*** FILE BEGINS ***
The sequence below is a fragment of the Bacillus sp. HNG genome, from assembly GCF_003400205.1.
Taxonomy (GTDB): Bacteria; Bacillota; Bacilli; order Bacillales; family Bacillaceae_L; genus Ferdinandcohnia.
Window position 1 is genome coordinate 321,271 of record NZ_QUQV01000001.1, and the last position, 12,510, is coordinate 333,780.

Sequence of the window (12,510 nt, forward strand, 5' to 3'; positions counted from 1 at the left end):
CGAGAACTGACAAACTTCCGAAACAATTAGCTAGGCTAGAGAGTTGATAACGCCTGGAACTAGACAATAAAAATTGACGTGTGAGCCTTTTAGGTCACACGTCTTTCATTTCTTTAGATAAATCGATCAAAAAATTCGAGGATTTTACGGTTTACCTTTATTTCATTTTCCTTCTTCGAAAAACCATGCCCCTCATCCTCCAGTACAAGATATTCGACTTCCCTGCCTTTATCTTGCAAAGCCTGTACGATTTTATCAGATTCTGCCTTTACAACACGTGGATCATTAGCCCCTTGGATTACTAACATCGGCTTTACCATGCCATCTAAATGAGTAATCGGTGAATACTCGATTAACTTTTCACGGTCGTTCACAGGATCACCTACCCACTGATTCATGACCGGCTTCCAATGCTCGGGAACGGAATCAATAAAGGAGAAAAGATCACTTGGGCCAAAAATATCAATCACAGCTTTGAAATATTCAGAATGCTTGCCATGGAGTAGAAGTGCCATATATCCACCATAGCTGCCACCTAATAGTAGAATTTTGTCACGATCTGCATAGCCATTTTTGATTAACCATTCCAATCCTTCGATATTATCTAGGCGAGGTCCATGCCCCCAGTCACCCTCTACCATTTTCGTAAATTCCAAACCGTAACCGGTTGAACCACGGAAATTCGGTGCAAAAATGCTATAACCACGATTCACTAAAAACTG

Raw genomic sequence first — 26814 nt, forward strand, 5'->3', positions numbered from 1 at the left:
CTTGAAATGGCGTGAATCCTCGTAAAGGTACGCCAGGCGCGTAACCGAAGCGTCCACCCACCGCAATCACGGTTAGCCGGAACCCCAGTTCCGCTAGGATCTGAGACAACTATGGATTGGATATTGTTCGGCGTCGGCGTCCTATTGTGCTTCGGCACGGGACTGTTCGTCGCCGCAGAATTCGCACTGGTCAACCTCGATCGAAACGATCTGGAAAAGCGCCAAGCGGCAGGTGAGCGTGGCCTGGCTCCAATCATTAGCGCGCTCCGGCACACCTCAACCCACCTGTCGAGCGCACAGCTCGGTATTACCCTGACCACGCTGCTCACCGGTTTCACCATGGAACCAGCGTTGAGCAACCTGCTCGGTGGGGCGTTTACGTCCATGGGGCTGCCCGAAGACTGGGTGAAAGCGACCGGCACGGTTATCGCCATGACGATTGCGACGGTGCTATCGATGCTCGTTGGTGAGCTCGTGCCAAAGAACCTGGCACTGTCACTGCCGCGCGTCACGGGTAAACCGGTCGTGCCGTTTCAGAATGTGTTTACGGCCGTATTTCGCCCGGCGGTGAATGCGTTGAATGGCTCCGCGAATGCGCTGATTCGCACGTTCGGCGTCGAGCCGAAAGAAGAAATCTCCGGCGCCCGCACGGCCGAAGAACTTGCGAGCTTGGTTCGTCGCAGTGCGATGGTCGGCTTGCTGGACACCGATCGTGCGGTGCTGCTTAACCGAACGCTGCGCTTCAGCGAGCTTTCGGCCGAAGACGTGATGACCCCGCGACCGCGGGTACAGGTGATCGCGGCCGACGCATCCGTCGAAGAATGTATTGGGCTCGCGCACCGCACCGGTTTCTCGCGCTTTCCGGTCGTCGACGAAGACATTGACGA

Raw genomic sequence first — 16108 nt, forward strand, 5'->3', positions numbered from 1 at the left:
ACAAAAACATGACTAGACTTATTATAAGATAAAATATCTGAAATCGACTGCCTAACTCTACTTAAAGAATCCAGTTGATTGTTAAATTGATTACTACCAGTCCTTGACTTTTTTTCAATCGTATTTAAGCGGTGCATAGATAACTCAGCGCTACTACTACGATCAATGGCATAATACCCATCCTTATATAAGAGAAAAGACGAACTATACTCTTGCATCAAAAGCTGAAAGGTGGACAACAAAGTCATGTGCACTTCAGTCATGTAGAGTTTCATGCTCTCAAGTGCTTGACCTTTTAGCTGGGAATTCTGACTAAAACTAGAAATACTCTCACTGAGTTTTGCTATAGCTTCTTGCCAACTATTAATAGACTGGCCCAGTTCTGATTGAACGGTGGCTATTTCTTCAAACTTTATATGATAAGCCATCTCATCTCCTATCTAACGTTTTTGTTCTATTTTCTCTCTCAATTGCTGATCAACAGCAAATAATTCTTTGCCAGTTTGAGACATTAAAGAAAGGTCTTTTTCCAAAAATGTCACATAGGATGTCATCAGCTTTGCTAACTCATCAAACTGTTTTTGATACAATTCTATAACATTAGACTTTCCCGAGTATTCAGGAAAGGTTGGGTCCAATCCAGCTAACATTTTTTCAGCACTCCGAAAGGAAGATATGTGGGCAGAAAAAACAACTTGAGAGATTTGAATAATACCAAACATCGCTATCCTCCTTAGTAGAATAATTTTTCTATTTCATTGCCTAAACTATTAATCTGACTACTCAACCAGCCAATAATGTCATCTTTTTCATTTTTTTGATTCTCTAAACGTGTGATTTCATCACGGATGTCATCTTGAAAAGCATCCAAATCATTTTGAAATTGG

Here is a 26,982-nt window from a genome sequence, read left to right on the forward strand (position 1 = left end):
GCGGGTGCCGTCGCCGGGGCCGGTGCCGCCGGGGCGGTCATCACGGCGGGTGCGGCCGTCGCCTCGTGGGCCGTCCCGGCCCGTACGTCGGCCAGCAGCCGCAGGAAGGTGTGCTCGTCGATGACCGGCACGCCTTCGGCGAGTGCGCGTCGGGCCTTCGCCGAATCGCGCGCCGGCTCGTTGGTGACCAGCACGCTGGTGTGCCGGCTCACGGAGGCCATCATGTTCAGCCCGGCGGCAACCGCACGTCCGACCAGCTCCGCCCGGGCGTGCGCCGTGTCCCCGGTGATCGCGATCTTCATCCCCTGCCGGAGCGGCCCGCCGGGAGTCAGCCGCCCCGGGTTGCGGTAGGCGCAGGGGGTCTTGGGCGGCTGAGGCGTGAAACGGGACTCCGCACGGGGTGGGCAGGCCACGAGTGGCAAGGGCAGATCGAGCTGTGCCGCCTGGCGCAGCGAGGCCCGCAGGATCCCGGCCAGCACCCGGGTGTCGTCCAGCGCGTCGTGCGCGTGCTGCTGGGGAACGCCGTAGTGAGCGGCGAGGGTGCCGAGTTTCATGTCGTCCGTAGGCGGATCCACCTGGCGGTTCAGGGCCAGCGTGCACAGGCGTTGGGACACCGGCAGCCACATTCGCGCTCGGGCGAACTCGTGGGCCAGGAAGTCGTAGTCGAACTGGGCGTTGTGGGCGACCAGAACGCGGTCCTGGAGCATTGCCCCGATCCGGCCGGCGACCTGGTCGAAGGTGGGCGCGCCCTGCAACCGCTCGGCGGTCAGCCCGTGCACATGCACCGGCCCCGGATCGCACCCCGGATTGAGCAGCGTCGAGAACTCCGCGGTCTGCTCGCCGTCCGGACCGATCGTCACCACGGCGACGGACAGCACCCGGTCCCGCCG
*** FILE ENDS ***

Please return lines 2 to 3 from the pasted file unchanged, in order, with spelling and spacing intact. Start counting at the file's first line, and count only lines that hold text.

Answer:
Taxonomy (GTDB): Bacteria; Bacillota; Bacilli; order Bacillales; family Bacillaceae_L; genus Ferdinandcohnia.
Window position 1 is genome coordinate 321,271 of record NZ_QUQV01000001.1, and the last position, 12,510, is coordinate 333,780.